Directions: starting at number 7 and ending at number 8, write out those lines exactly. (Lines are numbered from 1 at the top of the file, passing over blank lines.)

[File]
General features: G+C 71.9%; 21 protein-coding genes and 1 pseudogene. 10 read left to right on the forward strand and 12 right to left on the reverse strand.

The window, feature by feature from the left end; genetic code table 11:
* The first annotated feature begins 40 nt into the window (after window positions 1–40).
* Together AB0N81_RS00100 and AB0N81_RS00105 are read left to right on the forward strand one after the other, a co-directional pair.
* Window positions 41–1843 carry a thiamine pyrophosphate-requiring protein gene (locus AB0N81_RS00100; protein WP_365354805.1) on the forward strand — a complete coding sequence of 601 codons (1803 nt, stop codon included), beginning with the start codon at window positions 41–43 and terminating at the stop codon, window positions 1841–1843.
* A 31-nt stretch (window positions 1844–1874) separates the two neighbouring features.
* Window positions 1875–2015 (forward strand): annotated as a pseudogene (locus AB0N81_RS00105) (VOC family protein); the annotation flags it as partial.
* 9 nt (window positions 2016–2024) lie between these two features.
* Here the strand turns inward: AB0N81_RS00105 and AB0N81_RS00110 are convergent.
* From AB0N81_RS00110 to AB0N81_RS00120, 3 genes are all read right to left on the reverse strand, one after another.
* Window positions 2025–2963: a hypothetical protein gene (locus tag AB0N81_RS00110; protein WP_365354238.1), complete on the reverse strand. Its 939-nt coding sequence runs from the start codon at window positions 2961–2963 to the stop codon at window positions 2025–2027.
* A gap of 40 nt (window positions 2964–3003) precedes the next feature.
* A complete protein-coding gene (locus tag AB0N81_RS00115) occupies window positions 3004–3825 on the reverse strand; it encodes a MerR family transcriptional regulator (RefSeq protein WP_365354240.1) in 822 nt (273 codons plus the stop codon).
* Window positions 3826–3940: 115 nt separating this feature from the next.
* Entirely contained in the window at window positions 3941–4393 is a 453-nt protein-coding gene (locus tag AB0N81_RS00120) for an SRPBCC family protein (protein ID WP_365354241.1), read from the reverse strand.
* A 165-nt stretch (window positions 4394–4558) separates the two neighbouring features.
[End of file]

* Window positions 1875–2015 (forward strand): annotated as a pseudogene (locus AB0N81_RS00105) (VOC family protein); the annotation flags it as partial.
* 9 nt (window positions 2016–2024) lie between these two features.